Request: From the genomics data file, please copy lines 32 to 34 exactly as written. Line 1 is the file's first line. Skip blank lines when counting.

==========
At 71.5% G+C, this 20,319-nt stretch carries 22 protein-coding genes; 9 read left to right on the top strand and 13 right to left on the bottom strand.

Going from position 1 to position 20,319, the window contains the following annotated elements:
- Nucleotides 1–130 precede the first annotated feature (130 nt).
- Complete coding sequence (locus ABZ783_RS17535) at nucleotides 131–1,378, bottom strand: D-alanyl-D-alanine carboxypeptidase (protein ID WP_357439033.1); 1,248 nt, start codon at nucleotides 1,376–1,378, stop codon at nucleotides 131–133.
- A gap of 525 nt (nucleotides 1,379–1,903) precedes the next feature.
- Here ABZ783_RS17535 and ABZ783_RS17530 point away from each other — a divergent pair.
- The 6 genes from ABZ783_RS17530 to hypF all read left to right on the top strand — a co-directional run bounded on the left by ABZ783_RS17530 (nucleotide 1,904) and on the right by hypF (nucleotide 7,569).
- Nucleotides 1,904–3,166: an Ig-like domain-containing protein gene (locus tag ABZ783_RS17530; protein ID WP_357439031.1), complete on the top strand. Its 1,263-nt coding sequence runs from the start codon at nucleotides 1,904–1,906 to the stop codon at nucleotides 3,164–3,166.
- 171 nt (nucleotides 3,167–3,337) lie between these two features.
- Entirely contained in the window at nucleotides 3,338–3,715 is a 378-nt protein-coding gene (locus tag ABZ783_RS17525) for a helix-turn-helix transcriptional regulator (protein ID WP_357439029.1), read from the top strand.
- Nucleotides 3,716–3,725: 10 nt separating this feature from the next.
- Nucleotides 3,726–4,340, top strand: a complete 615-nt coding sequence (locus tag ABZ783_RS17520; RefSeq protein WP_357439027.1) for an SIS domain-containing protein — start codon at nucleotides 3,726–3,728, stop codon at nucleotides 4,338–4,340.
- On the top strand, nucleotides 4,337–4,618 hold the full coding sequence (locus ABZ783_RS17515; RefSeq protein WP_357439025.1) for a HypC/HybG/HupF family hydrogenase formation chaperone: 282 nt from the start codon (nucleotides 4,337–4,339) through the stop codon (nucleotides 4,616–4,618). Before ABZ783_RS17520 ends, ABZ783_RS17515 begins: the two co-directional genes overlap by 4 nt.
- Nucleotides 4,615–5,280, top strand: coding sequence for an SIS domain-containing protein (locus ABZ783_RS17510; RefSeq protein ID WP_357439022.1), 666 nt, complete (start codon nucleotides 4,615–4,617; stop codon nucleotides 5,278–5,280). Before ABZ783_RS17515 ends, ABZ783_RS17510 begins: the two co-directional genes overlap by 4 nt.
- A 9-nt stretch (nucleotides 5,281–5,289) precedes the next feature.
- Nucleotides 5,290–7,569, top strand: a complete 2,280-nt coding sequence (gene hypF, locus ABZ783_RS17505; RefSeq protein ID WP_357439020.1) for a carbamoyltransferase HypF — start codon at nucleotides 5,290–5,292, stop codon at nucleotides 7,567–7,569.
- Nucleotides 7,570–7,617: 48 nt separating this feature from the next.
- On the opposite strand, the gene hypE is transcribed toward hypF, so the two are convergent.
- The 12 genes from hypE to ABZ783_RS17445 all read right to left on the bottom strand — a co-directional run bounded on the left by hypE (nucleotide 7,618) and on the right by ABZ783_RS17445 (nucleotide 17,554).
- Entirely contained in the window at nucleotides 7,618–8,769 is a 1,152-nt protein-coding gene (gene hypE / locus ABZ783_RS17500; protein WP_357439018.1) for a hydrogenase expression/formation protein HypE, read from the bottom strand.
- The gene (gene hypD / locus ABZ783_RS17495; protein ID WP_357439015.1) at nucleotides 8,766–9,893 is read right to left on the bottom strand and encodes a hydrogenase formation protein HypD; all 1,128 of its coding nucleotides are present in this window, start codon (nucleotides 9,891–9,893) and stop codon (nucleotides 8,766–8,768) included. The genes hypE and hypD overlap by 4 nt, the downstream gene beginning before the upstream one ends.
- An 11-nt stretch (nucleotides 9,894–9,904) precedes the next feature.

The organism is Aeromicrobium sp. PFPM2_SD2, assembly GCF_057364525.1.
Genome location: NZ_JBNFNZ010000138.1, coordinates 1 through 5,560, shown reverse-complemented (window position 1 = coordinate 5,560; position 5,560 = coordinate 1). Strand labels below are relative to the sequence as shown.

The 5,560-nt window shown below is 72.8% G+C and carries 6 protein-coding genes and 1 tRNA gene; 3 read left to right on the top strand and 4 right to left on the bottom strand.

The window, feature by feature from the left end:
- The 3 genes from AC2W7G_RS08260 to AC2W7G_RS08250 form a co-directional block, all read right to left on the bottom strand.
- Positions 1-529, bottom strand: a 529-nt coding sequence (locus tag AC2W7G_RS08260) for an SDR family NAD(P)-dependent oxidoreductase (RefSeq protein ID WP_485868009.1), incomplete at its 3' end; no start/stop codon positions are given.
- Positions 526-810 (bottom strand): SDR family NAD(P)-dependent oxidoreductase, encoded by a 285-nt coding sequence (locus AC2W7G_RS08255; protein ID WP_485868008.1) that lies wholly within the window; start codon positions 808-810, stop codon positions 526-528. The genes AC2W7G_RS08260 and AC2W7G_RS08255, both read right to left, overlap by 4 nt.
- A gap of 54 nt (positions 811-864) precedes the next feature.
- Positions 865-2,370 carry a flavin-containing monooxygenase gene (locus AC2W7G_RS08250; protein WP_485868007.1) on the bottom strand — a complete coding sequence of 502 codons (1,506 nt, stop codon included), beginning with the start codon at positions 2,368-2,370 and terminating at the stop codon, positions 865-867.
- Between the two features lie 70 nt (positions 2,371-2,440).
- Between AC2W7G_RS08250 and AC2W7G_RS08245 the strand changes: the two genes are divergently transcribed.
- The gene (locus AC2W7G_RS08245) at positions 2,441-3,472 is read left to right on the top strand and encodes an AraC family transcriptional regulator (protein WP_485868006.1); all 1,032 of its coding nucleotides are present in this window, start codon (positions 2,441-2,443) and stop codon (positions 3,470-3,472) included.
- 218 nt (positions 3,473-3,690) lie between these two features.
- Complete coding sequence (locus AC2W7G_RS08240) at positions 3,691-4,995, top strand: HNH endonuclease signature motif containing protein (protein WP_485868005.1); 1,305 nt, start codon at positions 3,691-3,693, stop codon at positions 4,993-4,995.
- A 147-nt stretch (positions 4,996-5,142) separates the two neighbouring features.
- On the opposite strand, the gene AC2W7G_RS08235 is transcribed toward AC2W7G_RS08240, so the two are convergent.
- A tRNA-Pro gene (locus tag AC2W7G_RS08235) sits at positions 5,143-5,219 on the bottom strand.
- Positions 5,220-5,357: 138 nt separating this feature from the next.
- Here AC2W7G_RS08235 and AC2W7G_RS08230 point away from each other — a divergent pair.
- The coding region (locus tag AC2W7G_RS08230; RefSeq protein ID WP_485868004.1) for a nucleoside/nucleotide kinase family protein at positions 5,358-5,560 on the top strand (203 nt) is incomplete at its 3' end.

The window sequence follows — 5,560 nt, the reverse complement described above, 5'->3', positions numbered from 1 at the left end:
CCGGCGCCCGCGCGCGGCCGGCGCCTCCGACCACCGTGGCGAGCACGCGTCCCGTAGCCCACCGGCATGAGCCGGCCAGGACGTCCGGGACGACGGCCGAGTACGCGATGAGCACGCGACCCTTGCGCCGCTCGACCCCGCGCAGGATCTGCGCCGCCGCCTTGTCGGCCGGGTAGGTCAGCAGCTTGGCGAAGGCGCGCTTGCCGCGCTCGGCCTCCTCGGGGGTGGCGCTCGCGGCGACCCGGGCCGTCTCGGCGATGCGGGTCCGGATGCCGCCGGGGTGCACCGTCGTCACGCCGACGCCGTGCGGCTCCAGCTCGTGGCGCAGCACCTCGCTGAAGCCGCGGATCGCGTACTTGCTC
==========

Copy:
- Between the two features lie 70 nt (positions 2,371-2,440).
- Between AC2W7G_RS08250 and AC2W7G_RS08245 the strand changes: the two genes are divergently transcribed.
- The gene (locus AC2W7G_RS08245) at positions 2,441-3,472 is read left to right on the top strand and encodes an AraC family transcriptional regulator (protein WP_485868006.1); all 1,032 of its coding nucleotides are present in this window, start codon (positions 2,441-2,443) and stop codon (positions 3,470-3,472) included.